JUST SO STORIES

VOLUME II

Wallace follows up his first volume of reillustrated Kipling pourquois tales (2013) with its companion.

Limpid mixed-media paintings depict Painted Jaguar lecturing the Stickly-Prickly Hedgehog (a tiny ball of spines), Tegumai the Neolithic man thigh-deep in the river lamenting his broken spear, and the Cat that walked by himself going deep into the Wet Wild Woods. Following the format of the earlier volume, one full-page painting opens each story, and then three more appear within, sometimes occupying a whole page and sometimes stretching across the tops of two and straddling the gutter. Appropriately for this illustrated book of stories, he focuses the cover on the pieces of birch bark from “How the First Letter Was Written” and “How the Alphabet Was Made,” held by Taffy Metallumai and her daddy; on the wraparound rear cover are Cat, Hedgehog and King Crab, all staring solemnly out at readers. Detailed illustrator’s notes explain Wallace’s approach, story by story, revealing connections among them and providing background information. He plants a smiling “wild thing” on Taffy’s Neolithic cave wall in homage to Sendak and uses pencil crayon, pastel pencil and chalk to “capture the scorching sun of a desert country” in another story. Glorious as the illustrations are, they complement rather than undercutting Kipling’s rolling lines: “But…when the moon gets up and night comes, he is the Cat that walks by himself, and all places are alike to him.”

A triumph . (Short stories. 5 & up)

Pub Date: April 15, 2014

ISBN: 978-1-55498-213-4

Page Count: 140

Publisher: Groundwood

Review Posted Online: Feb. 26, 2014

Kirkus Reviews Issue: March 15, 2014

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Hee haw.

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THE WONKY DONKEY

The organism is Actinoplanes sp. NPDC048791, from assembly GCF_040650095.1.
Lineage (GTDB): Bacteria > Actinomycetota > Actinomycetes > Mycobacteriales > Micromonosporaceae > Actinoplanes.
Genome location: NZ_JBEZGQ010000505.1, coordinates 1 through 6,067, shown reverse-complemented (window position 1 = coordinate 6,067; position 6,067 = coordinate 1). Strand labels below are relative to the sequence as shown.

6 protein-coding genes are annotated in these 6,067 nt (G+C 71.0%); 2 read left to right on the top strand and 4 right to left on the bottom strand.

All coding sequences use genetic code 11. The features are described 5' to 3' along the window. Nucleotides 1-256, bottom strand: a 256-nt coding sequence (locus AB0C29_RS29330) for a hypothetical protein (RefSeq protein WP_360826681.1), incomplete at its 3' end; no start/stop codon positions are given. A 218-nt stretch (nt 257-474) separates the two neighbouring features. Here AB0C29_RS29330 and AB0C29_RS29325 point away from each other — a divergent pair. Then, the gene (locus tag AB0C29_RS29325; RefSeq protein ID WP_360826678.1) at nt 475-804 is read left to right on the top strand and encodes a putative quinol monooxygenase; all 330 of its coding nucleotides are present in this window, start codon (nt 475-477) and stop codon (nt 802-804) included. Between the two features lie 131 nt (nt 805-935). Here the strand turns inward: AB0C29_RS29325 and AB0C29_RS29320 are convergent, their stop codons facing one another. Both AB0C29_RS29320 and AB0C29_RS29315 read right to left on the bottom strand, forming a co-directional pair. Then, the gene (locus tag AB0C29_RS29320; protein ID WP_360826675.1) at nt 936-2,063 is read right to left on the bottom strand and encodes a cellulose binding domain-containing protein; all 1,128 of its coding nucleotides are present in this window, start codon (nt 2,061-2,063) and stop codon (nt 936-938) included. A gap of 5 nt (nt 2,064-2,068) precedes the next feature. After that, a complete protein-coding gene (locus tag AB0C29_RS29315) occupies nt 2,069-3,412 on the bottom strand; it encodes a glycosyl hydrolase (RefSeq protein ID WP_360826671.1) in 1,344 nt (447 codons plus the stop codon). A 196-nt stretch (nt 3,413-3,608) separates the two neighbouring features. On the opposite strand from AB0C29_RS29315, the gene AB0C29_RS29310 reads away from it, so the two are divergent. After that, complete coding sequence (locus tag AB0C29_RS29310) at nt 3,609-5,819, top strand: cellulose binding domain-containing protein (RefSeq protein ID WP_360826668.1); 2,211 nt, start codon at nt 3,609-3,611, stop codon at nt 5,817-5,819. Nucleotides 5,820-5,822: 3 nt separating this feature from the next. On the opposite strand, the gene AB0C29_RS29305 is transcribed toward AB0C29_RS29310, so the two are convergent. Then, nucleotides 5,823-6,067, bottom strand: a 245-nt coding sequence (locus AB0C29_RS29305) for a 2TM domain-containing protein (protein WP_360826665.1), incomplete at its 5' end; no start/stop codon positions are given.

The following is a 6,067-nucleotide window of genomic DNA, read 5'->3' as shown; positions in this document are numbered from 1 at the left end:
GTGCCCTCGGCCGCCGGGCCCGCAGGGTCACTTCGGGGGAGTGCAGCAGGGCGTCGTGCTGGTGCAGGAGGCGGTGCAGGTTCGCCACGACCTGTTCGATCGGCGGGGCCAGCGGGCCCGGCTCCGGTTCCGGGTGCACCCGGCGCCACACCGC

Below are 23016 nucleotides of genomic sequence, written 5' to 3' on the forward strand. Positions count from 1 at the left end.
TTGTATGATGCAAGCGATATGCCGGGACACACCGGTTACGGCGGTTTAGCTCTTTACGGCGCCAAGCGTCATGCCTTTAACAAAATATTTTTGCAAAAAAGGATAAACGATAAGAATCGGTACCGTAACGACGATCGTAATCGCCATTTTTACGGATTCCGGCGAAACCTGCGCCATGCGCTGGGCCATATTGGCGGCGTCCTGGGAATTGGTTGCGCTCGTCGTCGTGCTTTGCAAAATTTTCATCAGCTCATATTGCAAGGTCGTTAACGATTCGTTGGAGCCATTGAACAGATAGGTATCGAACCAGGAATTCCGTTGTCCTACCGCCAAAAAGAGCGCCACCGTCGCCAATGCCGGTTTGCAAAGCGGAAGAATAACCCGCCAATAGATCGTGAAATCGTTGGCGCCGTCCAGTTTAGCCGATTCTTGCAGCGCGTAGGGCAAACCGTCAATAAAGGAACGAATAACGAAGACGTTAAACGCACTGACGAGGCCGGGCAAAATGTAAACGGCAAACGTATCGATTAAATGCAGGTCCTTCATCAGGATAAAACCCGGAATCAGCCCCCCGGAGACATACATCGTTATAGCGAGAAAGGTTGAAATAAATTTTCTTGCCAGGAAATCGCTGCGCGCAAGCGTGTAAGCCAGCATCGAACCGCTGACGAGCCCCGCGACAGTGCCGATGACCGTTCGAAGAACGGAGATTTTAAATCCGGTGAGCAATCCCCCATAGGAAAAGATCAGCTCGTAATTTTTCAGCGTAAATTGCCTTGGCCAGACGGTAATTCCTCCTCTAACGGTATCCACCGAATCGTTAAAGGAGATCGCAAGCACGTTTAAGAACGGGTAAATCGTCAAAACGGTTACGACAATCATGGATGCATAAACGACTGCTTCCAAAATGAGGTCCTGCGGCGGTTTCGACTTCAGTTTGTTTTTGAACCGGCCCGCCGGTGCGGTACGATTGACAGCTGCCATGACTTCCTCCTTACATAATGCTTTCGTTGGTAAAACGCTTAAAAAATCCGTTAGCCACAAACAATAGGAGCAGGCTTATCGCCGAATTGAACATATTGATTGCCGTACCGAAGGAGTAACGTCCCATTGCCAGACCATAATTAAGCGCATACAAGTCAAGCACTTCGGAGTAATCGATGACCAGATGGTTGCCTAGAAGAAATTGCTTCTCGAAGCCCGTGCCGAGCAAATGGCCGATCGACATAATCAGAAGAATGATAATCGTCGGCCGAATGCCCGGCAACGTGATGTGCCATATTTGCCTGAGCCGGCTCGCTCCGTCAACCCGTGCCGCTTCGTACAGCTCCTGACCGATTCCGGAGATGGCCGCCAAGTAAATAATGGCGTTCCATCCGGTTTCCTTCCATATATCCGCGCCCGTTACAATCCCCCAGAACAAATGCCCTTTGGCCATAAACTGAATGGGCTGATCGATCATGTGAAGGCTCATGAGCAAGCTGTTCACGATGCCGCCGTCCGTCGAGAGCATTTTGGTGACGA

The print version of a knee-slapping cumulative ditty.

In the song, Smith meets a donkey on the road. It is three-legged, and so a “wonky donkey” that, on further examination, has but one eye and so is a “winky wonky donkey” with a taste for country music and therefore a “honky-tonky winky wonky donkey,” and so on to a final characterization as a “spunky hanky-panky cranky stinky-dinky lanky honky-tonky winky wonky donkey.” A free musical recording (of this version, anyway—the author’s website hints at an adults-only version of the song) is available from the publisher and elsewhere online. Even though the book has no included soundtrack, the sly, high-spirited, eye patch–sporting donkey that grins, winks, farts, and clumps its way through the song on a prosthetic metal hoof in Cowley’s informal watercolors supplies comical visual flourishes for the silly wordplay. Look for ready guffaws from young audiences, whether read or sung, though those attuned to disability stereotypes may find themselves wincing instead or as well.

Hee haw. (Picture book. 5-7)

Pub Date: May 1, 2010

ISBN: 978-0-545-26124-1

Page Count: 26

Publisher: Scholastic

Review Posted Online: Dec. 29, 2018

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Utterly believable, this bittersweet story, complete with an author’s note identifying the real Ivan, will inspire a new...

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THE ONE AND ONLY IVAN

How Ivan confronts his harrowing past yet stays true to his nature exemplifies everything youngsters need to know about courage.

Living in a "domain" of glass, metal and cement at the Big Top Mall, Ivan sometimes forgets whether to act like a gorilla or a human—except Ivan does not think much of humans. He describes their behavior as frantic, whereas he is a peaceful artist. Fittingly, Ivan narrates his tale in short, image-rich sentences and acute, sometimes humorous, observations that are all the more heartbreaking for their simple delivery. His sorrow is palpable, but he stoically endures the cruelty of humans until Ruby the baby elephant is abused. In a pivotal scene, Ivan finally admits his domain is a cage, and rather than let Ruby live and die in grim circumstances, he promises to save her. In order to express his plea in a painting, Ivan must bravely face buried memories of the lush jungle, his family and their brutal murder, which is recounted in a brief, powerful chapter sure to arouse readers’ passions. In a compelling ending, the more challenging question Applegate poses is whether or not Ivan will remember what it was like to be a gorilla. Spot art captures poignant moments throughout.

Utterly believable, this bittersweet story, complete with an author’s note identifying the real Ivan, will inspire a new generation of advocates. (author’s note) (Fiction. 8-12)

Pub Date: Jan. 17, 2012

ISBN: 978-0-06-199225-4

Page Count: 320

Publisher: Harper/HarperCollins

Review Posted Online: Sept. 28, 2011

Kirkus Reviews Issue: Oct. 15, 2011

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